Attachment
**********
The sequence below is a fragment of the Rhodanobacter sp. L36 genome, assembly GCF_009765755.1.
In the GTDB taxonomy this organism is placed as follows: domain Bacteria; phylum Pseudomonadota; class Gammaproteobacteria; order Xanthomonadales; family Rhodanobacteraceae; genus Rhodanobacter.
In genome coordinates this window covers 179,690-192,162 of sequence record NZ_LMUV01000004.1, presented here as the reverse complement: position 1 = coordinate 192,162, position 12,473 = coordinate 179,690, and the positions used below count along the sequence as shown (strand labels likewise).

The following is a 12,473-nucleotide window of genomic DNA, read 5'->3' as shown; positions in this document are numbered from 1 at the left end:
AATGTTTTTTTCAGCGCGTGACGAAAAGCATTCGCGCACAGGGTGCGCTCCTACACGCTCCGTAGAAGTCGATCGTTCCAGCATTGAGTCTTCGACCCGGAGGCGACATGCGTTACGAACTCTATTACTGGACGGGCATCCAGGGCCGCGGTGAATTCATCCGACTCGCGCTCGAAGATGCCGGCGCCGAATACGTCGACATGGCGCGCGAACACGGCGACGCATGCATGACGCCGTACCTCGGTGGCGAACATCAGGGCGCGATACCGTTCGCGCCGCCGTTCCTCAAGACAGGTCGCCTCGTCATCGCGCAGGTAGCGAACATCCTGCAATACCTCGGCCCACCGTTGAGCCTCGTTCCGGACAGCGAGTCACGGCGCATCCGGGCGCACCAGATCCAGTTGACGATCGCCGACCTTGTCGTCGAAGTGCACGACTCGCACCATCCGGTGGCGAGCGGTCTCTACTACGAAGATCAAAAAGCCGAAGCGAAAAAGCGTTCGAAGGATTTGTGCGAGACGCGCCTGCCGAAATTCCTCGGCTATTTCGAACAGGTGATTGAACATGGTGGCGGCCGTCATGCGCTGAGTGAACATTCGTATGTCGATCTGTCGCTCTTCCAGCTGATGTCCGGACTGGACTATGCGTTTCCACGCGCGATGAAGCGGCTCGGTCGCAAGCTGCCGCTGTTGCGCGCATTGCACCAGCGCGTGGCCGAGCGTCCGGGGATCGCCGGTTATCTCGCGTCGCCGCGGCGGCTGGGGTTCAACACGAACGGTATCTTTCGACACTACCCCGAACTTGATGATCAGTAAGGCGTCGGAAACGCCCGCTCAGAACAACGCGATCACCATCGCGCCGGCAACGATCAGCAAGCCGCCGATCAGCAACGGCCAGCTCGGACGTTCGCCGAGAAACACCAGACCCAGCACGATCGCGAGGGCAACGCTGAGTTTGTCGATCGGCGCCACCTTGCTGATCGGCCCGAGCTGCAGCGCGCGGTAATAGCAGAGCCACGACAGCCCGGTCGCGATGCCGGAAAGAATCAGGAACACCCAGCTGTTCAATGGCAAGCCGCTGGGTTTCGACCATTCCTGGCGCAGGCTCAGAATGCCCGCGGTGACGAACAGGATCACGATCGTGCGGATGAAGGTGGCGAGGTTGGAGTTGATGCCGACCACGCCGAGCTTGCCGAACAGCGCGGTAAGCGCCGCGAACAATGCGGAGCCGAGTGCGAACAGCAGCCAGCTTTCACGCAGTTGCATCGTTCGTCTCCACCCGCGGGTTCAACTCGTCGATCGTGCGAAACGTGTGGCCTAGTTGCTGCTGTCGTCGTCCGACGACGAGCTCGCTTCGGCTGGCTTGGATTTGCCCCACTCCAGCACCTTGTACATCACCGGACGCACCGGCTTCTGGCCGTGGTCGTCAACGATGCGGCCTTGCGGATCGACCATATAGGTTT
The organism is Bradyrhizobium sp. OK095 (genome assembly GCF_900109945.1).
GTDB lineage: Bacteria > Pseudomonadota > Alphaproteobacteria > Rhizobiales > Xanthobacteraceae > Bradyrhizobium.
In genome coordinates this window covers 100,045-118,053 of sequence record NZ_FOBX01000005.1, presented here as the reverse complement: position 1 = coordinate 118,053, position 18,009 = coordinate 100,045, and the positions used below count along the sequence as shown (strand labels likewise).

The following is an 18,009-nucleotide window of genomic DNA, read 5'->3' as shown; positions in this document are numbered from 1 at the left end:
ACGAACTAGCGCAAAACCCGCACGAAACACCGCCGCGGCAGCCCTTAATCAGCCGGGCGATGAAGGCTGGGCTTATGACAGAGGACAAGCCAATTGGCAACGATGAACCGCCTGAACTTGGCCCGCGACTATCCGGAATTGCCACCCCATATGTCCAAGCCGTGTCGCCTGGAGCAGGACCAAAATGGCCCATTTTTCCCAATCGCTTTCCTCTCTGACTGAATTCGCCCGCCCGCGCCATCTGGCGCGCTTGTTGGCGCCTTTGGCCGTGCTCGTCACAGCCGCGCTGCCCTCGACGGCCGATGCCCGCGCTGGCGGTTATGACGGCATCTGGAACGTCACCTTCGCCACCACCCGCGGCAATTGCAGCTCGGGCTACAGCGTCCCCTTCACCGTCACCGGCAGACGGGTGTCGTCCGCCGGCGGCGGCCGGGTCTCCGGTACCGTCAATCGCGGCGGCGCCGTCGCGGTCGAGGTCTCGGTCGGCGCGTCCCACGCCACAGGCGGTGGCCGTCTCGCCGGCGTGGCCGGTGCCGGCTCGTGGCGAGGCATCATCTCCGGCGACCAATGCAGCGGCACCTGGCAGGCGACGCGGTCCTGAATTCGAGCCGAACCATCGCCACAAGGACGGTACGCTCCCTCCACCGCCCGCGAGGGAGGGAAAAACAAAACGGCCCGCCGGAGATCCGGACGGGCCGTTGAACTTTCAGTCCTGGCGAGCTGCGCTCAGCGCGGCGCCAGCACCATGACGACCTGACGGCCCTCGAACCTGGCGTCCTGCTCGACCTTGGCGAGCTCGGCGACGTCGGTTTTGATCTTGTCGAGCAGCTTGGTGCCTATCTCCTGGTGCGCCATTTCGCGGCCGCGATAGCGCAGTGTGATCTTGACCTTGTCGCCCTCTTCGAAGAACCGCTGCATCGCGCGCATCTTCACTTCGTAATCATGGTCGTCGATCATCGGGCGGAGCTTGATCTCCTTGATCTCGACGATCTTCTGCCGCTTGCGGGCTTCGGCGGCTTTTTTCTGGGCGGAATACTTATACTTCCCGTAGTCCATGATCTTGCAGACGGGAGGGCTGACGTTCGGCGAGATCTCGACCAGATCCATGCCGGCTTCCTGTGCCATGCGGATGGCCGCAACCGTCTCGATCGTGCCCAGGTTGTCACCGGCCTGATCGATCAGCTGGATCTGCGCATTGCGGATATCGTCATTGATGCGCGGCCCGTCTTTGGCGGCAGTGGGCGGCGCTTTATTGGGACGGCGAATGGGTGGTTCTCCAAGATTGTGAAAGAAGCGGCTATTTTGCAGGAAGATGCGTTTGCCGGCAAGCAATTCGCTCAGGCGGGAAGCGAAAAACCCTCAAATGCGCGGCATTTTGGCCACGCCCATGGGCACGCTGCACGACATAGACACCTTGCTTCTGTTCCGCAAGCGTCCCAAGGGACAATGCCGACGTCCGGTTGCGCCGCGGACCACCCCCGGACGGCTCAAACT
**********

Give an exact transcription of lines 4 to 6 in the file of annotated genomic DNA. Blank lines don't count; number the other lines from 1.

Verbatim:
The following is a 12,473-nucleotide window of genomic DNA, read 5'->3' as shown; positions in this document are numbered from 1 at the left end:
AATGTTTTTTTCAGCGCGTGACGAAAAGCATTCGCGCACAGGGTGCGCTCCTACACGCTCCGTAGAAGTCGATCGTTCCAGCATTGAGTCTTCGACCCGGAGGCGACATGCGTTACGAACTCTATTACTGGACGGGCATCCAGGGCCGCGGTGAATTCATCCGACTCGCGCTCGAAGATGCCGGCGCCGAATACGTCGACATGGCGCGCGAACACGGCGACGCATGCATGACGCCGTACCTCGGTGGCGAACATCAGGGCGCGATACCGTTCGCGCCGCCGTTCCTCAAGACAGGTCGCCTCGTCATCGCGCAGGTAGCGAACATCCTGCAATACCTCGGCCCACCGTTGAGCCTCGTTCCGGACAGCGAGTCACGGCGCATCCGGGCGCACCAGATCCAGTTGACGATCGCCGACCTTGTCGTCGAAGTGCACGACTCGCACCATCCGGTGGCGAGCGGTCTCTACTACGAAGATCAAAAAGCCGAAGCGAAAAAGCGTTCGAAGGATTTGTGCGAGACGCGCCTGCCGAAATTCCTCGGCTATTTCGAACAGGTGATTGAACATGGTGGCGGCCGTCATGCGCTGAGTGAACATTCGTATGTCGATCTGTCGCTCTTCCAGCTGATGTCCGGACTGGACTATGCGTTTCCACGCGCGATGAAGCGGCTCGGTCGCAAGCTGCCGCTGTTGCGCGCATTGCACCAGCGCGTGGCCGAGCGTCCGGGGATCGCCGGTTATCTCGCGTCGCCGCGGCGGCTGGGGTTCAACACGAACGGTATCTTTCGACACTACCCCGAACTTGATGATCAGTAAGGCGTCGGAAACGCCCGCTCAGAACAACGCGATCACCATCGCGCCGGCAACGATCAGCAAGCCGCCGATCAGCAACGGCCAGCTCGGACGTTCGCCGAGAAACACCAGACCCAGCACGATCGCGAGGGCAACGCTGAGTTTGTCGATCGGCGCCACCTTGCTGATCGGCCCGAGCTGCAGCGCGCGGTAATAGCAGAGCCACGACAGCCCGGTCGCGATGCCGGAAAGAATCAGGAACACCCAGCTGTTCAATGGCAAGCCGCTGGGTTTCGACCATTCCTGGCGCAGGCTCAGAATGCCCGCGGTGACGAACAGGATCACGATCGTGCGGATGAAGGTGGCGAGGTTGGAGTTGATGCCGACCACGCCGAGCTTGCCGAACAGCGCGGTAAGCGCCGCGAACAATGCGGAGCCGAGTGCGAACAGCAGCCAGCTTTCACGCAGTTGCATCGTTCGTCTCCACCCGCGGGTTCAACTCGTCGATCGTGCGAAACGTGTGGCCTAGTTGCTGCTGTCGTCGTCCGACGACGAGCTCGCTTCGGCTGGCTTGGATTTGCCCCACTCCAGCACCTTGTACATCACCGGACGCACCGGCTTCTGGCCGTGGTCGTCAACGATGCGGCCTTGCGGATCGACCATATAGGTTT
The organism is Bradyrhizobium sp. OK095 (genome assembly GCF_900109945.1).